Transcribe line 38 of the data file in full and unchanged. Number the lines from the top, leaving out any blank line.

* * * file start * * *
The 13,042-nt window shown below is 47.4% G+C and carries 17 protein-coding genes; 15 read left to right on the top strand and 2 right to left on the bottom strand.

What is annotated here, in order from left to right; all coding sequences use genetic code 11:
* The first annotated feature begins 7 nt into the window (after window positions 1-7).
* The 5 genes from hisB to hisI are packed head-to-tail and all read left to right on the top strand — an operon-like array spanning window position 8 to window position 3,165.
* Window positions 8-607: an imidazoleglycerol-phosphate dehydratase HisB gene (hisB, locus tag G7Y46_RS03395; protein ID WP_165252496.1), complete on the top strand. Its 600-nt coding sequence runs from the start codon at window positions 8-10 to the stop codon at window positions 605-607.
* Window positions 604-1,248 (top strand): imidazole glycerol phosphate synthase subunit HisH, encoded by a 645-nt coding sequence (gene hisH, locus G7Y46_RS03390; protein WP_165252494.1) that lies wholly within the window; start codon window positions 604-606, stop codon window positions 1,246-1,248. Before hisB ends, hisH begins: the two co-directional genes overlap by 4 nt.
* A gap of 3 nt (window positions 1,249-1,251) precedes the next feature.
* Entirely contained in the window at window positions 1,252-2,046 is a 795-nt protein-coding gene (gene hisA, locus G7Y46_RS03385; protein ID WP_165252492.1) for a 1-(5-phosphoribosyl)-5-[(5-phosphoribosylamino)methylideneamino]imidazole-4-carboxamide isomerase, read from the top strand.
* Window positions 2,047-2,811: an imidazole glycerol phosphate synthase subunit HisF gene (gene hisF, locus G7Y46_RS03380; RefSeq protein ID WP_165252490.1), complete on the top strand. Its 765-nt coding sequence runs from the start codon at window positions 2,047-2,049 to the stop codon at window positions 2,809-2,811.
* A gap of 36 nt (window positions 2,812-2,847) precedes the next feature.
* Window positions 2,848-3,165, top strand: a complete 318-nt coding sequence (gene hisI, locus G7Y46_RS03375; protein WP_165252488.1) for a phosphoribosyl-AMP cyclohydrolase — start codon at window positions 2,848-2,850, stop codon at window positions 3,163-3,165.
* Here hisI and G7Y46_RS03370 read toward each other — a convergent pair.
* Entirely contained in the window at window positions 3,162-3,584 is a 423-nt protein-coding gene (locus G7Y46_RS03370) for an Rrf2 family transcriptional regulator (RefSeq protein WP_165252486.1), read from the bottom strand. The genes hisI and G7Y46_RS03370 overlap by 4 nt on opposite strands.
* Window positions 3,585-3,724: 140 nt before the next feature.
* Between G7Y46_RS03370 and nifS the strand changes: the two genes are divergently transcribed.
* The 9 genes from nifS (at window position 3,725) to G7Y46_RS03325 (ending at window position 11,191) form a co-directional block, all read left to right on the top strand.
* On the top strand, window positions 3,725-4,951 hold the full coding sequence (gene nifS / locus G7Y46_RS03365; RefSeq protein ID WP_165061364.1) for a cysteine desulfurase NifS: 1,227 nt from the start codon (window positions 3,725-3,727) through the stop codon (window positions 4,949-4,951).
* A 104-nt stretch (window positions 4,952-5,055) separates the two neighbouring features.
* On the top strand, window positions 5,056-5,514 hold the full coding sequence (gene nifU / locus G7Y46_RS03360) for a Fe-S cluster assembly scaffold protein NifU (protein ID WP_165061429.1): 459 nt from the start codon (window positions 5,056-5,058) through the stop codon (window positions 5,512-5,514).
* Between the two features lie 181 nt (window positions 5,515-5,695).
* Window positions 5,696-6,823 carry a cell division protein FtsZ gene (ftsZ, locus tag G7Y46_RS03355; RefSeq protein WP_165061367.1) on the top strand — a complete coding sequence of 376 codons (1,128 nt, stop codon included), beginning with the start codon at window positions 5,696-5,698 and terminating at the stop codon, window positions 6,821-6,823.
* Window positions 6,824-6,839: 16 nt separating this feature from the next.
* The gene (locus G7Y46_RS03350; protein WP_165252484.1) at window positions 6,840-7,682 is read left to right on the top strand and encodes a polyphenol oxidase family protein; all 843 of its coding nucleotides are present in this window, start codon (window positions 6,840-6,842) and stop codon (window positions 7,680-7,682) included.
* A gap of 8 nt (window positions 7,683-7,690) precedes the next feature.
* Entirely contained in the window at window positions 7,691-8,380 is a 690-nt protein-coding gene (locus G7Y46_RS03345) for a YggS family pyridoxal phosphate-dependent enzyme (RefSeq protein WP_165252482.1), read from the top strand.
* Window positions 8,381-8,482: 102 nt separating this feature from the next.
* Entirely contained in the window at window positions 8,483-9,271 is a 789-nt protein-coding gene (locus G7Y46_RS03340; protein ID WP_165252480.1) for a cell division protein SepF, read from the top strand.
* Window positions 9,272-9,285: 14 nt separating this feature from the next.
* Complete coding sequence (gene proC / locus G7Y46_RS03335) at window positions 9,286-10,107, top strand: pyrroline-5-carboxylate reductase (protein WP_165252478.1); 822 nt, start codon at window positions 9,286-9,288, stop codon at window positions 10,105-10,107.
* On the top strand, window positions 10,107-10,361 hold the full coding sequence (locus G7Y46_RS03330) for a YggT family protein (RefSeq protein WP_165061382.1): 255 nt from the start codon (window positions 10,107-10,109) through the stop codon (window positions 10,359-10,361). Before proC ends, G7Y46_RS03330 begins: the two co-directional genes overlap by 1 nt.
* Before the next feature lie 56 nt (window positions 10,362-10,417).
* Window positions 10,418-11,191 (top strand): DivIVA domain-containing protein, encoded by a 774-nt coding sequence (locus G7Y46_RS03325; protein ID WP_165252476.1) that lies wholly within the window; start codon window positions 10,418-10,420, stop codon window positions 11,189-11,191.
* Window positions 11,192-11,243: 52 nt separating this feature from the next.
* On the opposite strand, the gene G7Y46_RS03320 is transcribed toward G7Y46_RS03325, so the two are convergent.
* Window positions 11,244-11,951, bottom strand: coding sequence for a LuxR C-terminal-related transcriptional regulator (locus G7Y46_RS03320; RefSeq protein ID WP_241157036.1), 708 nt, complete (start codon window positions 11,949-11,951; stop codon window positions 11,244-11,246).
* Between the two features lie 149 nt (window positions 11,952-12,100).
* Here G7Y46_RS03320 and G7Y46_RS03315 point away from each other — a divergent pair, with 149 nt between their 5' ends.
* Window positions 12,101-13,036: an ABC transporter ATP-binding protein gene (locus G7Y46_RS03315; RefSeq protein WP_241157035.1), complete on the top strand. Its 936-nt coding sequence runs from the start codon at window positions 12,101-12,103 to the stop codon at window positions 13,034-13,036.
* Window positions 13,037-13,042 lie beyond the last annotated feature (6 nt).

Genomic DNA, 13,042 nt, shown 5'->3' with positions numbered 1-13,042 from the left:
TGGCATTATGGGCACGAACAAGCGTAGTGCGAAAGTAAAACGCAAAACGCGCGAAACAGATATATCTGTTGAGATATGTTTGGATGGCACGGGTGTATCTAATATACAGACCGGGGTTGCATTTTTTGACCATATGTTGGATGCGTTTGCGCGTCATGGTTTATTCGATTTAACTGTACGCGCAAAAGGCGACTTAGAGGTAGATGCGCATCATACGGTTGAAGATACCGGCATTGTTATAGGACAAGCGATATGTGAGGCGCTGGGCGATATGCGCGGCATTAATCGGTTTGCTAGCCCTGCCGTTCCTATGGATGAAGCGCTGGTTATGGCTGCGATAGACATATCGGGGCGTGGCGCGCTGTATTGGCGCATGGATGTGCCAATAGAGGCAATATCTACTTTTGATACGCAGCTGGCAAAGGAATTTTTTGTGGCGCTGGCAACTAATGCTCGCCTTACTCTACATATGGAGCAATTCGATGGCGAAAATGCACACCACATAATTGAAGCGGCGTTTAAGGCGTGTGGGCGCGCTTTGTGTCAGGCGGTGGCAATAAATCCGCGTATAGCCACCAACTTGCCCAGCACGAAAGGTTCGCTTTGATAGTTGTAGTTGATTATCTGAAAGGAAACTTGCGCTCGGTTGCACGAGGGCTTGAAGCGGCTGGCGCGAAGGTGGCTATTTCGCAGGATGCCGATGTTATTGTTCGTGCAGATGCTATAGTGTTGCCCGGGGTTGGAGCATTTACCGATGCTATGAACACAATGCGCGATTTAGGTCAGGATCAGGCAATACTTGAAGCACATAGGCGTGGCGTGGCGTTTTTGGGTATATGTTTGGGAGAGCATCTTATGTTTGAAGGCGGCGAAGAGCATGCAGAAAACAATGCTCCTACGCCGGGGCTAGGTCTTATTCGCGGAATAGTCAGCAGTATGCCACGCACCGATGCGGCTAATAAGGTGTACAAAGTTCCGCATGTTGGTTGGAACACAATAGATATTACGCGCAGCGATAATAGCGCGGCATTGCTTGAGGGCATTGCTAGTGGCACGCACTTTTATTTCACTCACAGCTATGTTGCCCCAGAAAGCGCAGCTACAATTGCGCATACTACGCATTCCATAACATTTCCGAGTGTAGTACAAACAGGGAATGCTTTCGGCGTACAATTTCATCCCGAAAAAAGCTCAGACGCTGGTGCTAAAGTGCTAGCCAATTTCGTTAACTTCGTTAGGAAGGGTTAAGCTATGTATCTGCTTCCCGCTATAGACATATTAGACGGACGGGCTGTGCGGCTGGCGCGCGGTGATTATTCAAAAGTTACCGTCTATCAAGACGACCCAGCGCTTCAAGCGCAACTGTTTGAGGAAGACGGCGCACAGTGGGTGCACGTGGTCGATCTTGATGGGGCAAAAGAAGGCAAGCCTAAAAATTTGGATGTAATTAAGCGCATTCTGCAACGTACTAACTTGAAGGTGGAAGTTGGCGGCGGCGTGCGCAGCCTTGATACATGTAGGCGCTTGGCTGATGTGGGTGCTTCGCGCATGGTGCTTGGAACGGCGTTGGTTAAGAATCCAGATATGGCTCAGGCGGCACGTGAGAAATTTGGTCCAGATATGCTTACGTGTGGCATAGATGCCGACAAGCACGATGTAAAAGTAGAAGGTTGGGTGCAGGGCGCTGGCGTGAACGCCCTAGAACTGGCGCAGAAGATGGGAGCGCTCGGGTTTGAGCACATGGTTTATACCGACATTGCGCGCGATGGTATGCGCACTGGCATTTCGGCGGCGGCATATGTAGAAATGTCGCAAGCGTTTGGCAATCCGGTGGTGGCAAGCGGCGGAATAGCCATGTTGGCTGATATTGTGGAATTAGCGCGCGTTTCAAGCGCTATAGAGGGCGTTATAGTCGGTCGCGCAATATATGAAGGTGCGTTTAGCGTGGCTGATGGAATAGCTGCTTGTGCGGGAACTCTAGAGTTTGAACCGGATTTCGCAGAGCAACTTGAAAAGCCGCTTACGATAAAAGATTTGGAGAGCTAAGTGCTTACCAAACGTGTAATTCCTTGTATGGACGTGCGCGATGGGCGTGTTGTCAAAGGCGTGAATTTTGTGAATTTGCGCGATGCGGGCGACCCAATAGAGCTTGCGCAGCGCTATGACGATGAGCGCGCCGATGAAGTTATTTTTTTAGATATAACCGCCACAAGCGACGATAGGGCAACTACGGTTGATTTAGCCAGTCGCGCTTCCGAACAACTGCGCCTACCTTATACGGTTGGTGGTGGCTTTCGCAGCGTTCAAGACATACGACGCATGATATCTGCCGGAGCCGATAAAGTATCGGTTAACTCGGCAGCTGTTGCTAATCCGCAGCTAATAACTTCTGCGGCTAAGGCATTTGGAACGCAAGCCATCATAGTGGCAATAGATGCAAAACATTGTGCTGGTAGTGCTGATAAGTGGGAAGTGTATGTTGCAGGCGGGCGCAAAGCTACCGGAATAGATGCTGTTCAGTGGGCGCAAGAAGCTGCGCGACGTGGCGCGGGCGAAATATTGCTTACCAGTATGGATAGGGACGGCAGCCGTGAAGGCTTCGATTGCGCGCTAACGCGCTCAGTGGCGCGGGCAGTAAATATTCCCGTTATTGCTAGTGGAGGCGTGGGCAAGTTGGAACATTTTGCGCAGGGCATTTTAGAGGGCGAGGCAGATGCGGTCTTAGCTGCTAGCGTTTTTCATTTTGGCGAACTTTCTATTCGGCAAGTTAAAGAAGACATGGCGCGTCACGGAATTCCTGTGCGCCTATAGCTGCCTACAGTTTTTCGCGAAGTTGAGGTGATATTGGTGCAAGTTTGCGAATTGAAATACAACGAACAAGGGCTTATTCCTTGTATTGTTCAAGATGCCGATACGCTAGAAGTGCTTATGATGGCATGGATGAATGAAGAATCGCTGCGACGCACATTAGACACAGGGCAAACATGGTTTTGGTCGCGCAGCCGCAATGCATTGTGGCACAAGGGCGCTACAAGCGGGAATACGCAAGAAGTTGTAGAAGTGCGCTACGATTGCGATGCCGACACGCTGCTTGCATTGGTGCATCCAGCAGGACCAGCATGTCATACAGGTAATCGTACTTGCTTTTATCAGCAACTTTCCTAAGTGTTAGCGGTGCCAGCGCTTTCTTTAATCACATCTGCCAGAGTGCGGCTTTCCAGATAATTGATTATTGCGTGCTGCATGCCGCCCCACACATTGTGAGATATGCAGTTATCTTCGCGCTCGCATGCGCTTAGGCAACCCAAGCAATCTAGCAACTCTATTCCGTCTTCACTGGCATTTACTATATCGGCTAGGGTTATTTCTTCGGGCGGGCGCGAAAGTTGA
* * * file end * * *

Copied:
* Window positions 12,101-13,036: an ABC transporter ATP-binding protein gene (locus G7Y46_RS03315; RefSeq protein WP_241157035.1), complete on the top strand. Its 936-nt coding sequence runs from the start codon at window positions 12,101-12,103 to the stop codon at window positions 13,034-13,036.